The etymology of the word “photography” was created from the Greek roots φωτός (phōtos) “light”and γραφή (graphé) “representation by means of lines” or “drawing”, together meaning “drawing with light”
The workshop is presented to children in a fun way. The workshop leaders will create a fictional story and children will have to illustrate the story by producing a series of images. The children will not see the photographs provided until the end of the session so that the work remains of mystery and wonder. At the end of the workshop the images will be revealed, thus retelling the story.
Light painting workshop is created to use new digital photography technologies while learning and understanding the basic principal of photographic process; to capture light.
The aim of the workshop is to explore the basic concept of photography as been a tool that captures light by using the camera and light to create images in a different way. At the same time, it triggers the imagination of the participants who have to draw the content of the photographs to illustrate the story.
During the XVIII century many scientists worked in developing methods that could capture images rapidly and accurately. Henry Fox Talbot is considered the father of the most popular photographic process used, the negative/positive process, which was developed from his “calotype” invention in 1841. Between 1844 and 1846 he created the first series of photo-books called The Pencil of Nature executed by the new art of Photogenic Drawing.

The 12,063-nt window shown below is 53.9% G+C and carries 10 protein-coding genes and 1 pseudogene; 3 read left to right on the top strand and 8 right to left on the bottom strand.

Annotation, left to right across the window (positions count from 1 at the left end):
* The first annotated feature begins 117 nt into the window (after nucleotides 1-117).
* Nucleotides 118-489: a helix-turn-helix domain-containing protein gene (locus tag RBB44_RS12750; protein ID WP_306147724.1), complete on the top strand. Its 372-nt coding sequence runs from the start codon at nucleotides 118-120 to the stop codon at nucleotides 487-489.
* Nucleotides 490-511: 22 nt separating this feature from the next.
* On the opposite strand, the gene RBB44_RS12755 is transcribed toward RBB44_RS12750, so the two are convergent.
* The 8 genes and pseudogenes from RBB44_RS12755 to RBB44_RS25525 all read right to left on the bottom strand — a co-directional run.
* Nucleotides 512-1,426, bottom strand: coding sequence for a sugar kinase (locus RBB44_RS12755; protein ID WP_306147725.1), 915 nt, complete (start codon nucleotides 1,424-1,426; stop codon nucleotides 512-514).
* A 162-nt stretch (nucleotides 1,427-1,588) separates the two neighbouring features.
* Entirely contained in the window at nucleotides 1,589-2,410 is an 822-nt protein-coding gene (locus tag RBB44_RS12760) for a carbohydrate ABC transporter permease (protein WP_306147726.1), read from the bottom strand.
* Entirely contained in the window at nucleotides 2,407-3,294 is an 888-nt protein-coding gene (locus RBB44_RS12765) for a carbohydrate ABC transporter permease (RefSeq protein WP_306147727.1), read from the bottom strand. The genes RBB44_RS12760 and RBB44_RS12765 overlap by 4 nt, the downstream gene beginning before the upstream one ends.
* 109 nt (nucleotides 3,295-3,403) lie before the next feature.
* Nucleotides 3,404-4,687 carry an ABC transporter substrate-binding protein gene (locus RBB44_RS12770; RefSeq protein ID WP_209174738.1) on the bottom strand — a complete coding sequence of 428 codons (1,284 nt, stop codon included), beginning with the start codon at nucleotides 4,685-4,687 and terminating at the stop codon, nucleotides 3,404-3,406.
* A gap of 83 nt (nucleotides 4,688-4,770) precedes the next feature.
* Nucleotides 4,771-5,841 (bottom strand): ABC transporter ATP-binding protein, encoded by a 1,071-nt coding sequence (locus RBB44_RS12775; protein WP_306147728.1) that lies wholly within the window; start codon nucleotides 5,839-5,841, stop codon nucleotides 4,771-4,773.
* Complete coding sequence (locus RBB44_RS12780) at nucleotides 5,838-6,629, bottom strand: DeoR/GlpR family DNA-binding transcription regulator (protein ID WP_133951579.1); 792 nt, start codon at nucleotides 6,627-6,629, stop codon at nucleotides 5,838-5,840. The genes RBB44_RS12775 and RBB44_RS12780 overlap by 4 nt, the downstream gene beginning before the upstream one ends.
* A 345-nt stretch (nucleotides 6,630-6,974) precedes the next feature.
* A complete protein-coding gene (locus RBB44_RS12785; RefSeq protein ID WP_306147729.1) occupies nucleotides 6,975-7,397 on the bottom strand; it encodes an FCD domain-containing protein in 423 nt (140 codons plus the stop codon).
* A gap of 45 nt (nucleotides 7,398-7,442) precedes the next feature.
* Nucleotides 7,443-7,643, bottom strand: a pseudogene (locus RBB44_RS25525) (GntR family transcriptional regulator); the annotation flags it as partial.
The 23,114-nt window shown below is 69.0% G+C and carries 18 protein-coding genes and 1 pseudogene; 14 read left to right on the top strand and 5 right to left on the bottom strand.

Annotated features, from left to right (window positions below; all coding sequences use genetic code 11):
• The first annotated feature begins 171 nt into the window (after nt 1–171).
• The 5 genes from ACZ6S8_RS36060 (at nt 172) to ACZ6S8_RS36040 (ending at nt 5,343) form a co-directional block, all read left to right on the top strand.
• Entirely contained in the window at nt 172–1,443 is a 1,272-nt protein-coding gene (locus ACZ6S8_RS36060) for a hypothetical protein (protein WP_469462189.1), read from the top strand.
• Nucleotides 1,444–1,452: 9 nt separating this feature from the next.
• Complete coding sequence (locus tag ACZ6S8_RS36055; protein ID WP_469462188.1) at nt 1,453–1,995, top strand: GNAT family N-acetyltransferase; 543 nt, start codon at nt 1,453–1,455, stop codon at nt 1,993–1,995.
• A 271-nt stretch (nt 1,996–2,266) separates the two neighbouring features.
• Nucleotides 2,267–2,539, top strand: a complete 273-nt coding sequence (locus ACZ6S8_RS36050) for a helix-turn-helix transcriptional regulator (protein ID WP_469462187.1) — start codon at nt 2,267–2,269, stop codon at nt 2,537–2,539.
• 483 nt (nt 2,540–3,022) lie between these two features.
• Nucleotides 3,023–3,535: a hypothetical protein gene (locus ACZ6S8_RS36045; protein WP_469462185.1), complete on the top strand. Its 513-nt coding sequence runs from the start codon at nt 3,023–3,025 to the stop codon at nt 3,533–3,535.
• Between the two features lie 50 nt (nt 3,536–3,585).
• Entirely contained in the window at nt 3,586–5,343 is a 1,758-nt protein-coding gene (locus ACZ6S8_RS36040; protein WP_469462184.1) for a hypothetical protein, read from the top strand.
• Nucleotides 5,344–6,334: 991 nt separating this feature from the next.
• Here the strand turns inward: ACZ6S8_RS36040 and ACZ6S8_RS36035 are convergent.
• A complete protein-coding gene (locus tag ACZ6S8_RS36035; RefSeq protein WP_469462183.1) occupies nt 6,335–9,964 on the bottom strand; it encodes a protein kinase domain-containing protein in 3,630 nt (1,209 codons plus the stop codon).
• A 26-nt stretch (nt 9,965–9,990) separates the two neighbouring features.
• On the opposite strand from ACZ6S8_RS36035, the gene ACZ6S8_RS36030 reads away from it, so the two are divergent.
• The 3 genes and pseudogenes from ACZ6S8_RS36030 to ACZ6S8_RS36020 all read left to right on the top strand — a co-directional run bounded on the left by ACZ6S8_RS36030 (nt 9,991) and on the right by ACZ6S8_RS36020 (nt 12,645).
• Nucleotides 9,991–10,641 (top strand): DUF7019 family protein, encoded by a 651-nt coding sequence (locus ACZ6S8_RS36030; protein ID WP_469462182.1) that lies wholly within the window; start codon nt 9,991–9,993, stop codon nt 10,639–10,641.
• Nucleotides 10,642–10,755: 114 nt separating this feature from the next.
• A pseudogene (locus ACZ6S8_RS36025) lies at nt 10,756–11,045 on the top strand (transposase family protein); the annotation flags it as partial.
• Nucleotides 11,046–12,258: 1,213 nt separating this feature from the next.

The etymology of the word “photography” was created from the Greek roots φωτός (phōtos) “light”and γραφή (graphé) “representation by means of lines” or “drawing”, together meaning “drawing with light” (Wikipedia). Today, digital photography is based on the same principal to analogue photography: a light sensitive sensor that captures light and it is transformed instantly in to a digital algorithm that it can displayed on screen. However, the immediacy of this technique does not allow the understanding the process of capturing light and users focus only on the content of the image produced.